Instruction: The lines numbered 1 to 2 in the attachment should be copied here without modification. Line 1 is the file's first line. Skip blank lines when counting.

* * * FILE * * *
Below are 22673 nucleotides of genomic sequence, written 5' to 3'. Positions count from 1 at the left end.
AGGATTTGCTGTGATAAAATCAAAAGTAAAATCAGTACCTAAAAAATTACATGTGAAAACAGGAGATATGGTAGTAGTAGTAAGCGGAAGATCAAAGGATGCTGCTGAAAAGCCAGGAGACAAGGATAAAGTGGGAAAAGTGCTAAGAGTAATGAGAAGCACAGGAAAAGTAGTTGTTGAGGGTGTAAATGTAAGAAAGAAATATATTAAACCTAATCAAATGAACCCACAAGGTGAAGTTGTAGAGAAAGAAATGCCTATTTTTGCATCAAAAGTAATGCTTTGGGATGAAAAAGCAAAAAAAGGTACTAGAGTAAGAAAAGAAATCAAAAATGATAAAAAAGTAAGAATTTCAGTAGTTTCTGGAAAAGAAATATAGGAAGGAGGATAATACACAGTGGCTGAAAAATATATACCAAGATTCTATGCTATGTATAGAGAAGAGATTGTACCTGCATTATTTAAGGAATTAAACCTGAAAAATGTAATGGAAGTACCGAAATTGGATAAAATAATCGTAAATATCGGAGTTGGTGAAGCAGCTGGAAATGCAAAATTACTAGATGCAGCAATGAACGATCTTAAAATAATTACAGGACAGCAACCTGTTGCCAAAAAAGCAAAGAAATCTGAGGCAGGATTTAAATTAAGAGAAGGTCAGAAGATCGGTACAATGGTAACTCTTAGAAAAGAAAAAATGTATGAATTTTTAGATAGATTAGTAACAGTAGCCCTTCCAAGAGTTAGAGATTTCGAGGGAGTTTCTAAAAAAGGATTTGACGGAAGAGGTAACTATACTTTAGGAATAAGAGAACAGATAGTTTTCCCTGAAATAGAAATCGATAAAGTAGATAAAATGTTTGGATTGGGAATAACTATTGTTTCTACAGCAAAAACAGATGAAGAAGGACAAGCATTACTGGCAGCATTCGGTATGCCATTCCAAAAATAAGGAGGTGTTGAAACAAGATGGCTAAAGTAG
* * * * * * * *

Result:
Below are 22673 nucleotides of genomic sequence, written 5' to 3'. Positions count from 1 at the left end.
AGGATTTGCTGTGATAAAATCAAAAGTAAAATCAGTACCTAAAAAATTACATGTGAAAACAGGAGATATGGTAGTAGTAGTAAGCGGAAGATCAAAGGATGCTGCTGAAAAGCCAGGAGACAAGGATAAAGTGGGAAAAGTGCTAAGAGTAATGAGAAGCACAGGAAAAGTAGTTGTTGAGGGTGTAAATGTAAGAAAGAAATATATTAAACCTAATCAAATGAACCCACAAGGTGAAGTTGTAGAGAAAGAAATGCCTATTTTTGCATCAAAAGTAATGCTTTGGGATGAAAAAGCAAAAAAAGGTACTAGAGTAAGAAAAGAAATCAAAAATGATAAAAAAGTAAGAATTTCAGTAGTTTCTGGAAAAGAAATATAGGAAGGAGGATAATACACAGTGGCTGAAAAATATATACCAAGATTCTATGCTATGTATAGAGAAGAGATTGTACCTGCATTATTTAAGGAATTAAACCTGAAAAATGTAATGGAAGTACCGAAATTGGATAAAATAATCGTAAATATCGGAGTTGGTGAAGCAGCTGGAAATGCAAAATTACTAGATGCAGCAATGAACGATCTTAAAATAATTACAGGACAGCAACCTGTTGCCAAAAAAGCAAAGAAATCTGAGGCAGGATTTAAATTAAGAGAAGGTCAGAAGATCGGTACAATGGTAACTCTTAGAAAAGAAAAAATGTATGAATTTTTAGATAGATTAGTAACAGTAGCCCTTCCAAGAGTTAGAGATTTCGAGGGAGTTTCTAAAAAAGGATTTGACGGAAGAGGTAACTATACTTTAGGAATAAGAGAACAGATAGTTTTCCCTGAAATAGAAATCGATAAAGTAGATAAAATGTTTGGATTGGGAATAACTATTGTTTCTACAGCAAAAACAGATGAAGAAGGACAAGCATTACTGGCAGCATTCGGTATGCCATTCCAAAAATAAGGAGGTGTTGAAACAAGATGGCTAAAGTAG